First of all, this writer must offer himself hearty congratulations for producing the worst Chinese-themed headline of this year’s coverage. With that out of the way, we’re looking at the Renault team’s thoughts on their quiet weekend in Shanghai, the Enstone-based squad having found themselves removed from the spotlight for the first time in 2011.
Actually, it’s worth mentioning that Badger isn’t the only outlet making use of strange titles this weekend: Renault themselves have been on something of a rock-and-roll kick with their press releases, first titling their post-practice report ‘Can’t You Hear Me Knocking’ (a Rolling Stones tune, if you didn’t know). Saturday’s qualifying release meanwhile was dubbed ‘You Can’t Always Get What You Want’, also the name of a Stones track, whilst the post-race report was titled ‘Roll With It’, which we believe takes its inspiration from a. the Oasis song; b. Chinese takeaway mainstay Spring Rolls; and c. the fact that they had a bit of a trying weekend.
Qualifying went wrong when Vitaly Petrov stopped on-track during Q2, ruling him out of the pole shootout (which he’d qualified for) and ruining team-mate Heidfeld’s efforts to progress to the final session. Quick Nick made some progress in the race but not enough to climb in to the points, hindered by KERS problems (who wasn’t?) and the unusually low attrition rate in this year’s event.
“I’m not happy with where I finished, even though I started P16,” said Heidfeld, who came home in 12th spot. “The start was very poor, but I went aggressive into the first corner and made up a few places. After a few laps I started having problems with the KERS and couldn’t use the full power all the time, which made overtaking and defending quite difficult.”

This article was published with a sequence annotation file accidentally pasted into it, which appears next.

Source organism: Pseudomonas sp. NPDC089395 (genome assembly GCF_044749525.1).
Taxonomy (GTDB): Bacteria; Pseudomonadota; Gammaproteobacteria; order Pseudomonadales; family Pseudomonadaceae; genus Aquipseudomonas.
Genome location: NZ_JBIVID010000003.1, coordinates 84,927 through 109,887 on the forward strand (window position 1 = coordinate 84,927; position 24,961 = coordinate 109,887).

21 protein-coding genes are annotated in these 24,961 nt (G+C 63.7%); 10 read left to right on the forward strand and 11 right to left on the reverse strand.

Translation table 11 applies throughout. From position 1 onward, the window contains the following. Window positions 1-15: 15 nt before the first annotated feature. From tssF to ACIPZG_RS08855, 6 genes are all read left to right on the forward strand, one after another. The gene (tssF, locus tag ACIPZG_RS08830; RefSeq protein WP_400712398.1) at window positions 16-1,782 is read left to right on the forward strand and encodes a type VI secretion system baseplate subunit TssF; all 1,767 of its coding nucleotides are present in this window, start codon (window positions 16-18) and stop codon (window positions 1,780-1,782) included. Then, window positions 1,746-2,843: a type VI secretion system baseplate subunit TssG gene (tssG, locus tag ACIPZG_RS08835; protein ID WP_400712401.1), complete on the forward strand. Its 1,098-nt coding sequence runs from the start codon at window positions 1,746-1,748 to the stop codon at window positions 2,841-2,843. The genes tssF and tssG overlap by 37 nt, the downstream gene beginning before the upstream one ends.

Proof, if it were needed, that whilst you may wish to roll with it you shouldn’t take your time.
Petrov meanwhile lined up ninth and finished tenth, though with both Toro Rossos enduring poor races he actually lost positions to Webber and Schumacher, both of whom started some way behind him. The Russian ended the race nearly half a minute adrift of the Mercedes, with Kamui Kobayahsi just a few seconds behind.
“Starting where we did, it was always going to be difficult to repeat the results we have had already this season,” said team boss Eric Boullier after the race. “In the end, it turned out to be quite a frustrating afternoon for us and we didn’t really make the progress we expected in the race. Part of the reason was that overtaking was not as easy as we thought it would be, even with the DRS.”
“Ultimately we struggled for pace and both drivers found it quite difficult to overtake,” added chief race engineer Alan Permane. “Vitaly didn’t make a great start and he was stuck in traffic during his first stint. At that point we were thinking about whether to do two or three stops, but when he finally found some clean air his pace looked reasonable and we decided it was best to do two stops. However, he struggled for pace on the soft tyres during his middle stint.
“As for Nick, we chose to run the same tyre strategy as Vitaly, but he struggled with KERS overheating problems, which meant the system could only be used intermittently and made it even more difficult for him to come through the field.”
The team sit fourth in the constructors’ standings and you have to feel they’ll stay there, which isn’t a bad thing at all.